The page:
(Photo by Addison Wright)
Addison Wright’s Hiplet: Because We Can is part of the Scene In Color Film Series, presented by Target, which shines a light on incredible filmmaking talent. As part of the series, three emerging filmmakers will receive mentorship from producer Will Packer, and their films are available to watch on Rotten Tomatoes, MovieClips Indie Channel, Peacock, and the NBC App.
Chicago filmmaker Addison Wright discovered the subjects of his short film, Hiplet, while browsing the Explore section of Instagram. When he learned that the “hiplet” dancers – who fuse traditional ballet with hip-hop and have become viral sensations – were also based in Chicago, he knew he had to make a film about them.
The film he first had in mind was not the exact film he would end up making: Initially, Wright wanted to shoot the troupe dancing in a ballroom that had, at one point in its history, been a white-only space; but when he got to talking to the dancers, and learned about what hiplet meant to them, he realized he wanted to give them time in the film to tell their own stories.
Wright, who has been inspired by ’90s music videos, as well as directors like Spike Lee, Hype Williams, Spike Jonze, and Chris Cunningham, says: “The project evolved from a music video that had a story behind it – placing them in this establishment that was white-only at one point – into a short film, a documentary where they break the fourth wall and express themselves and tell the world about the adversity that they face being hiplet ballerinas.”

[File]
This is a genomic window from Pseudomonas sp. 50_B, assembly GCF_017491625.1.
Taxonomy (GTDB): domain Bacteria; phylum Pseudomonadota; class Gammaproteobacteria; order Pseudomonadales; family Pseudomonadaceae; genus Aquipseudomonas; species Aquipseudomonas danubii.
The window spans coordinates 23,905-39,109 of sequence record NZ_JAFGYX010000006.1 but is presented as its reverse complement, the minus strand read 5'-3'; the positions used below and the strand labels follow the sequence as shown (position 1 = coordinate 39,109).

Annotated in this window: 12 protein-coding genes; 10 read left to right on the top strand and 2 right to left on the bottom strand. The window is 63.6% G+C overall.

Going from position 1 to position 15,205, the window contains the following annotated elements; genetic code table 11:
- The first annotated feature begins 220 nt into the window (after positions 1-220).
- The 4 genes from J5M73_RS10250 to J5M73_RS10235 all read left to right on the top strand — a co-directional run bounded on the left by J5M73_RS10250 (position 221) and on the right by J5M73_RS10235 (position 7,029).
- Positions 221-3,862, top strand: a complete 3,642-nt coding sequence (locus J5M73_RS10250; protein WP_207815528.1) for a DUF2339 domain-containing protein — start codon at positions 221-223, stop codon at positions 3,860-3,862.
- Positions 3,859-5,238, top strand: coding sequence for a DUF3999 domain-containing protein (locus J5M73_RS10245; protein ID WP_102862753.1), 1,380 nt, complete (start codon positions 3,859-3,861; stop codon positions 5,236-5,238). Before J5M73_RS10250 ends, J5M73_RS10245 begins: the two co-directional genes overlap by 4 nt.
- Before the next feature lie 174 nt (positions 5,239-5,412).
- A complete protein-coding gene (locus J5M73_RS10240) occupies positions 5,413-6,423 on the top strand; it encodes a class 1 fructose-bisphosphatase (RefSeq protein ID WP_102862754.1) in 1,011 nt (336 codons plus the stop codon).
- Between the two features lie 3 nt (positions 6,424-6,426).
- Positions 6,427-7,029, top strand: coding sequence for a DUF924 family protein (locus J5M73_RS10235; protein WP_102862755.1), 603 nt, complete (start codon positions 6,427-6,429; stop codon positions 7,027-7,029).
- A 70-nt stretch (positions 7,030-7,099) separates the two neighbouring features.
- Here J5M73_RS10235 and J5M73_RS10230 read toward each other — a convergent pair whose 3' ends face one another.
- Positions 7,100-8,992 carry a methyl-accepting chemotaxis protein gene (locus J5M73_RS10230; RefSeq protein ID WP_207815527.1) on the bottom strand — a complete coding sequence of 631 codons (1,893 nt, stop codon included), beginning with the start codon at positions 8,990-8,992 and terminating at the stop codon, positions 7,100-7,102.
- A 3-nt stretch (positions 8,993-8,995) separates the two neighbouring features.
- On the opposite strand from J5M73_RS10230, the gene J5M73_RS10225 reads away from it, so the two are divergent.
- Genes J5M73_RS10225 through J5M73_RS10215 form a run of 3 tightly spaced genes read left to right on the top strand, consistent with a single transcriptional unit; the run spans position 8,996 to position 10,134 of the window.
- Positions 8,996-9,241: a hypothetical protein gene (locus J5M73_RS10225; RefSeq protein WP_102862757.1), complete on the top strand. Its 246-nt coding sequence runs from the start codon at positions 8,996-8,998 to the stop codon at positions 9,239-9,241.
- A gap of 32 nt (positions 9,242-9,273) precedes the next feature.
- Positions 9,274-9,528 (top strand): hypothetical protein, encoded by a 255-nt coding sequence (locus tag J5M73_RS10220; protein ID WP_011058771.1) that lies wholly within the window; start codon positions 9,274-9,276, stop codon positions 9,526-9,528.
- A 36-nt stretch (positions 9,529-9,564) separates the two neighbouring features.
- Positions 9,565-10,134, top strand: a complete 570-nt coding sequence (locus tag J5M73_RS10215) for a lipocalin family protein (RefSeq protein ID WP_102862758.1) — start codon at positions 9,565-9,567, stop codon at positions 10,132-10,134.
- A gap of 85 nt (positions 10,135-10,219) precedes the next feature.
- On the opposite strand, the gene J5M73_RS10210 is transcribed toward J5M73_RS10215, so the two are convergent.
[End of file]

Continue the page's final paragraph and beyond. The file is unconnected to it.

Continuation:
Hiplet is the first film for the director, a graduate of Delaware State University who’s been making films for more than seven years. And it’s been an auspicious debut: Hiplet was an Official Selection at the 2020 South by Southwest Film Festival.
His next project will be a feature, a love story set in Chicago’s Bronzeville neighborhood. “I didn’t grow up seeing a lot of Black love stories like that,” Wright says. “One of my favorite movies is A Bronx Tale. I’ve just always been compelled by that, that movie is just really good. To be able to make a film like that, that people of color can watch and go, ‘That’s me, I say the same things, I do the same things’… I want to add to that genre.”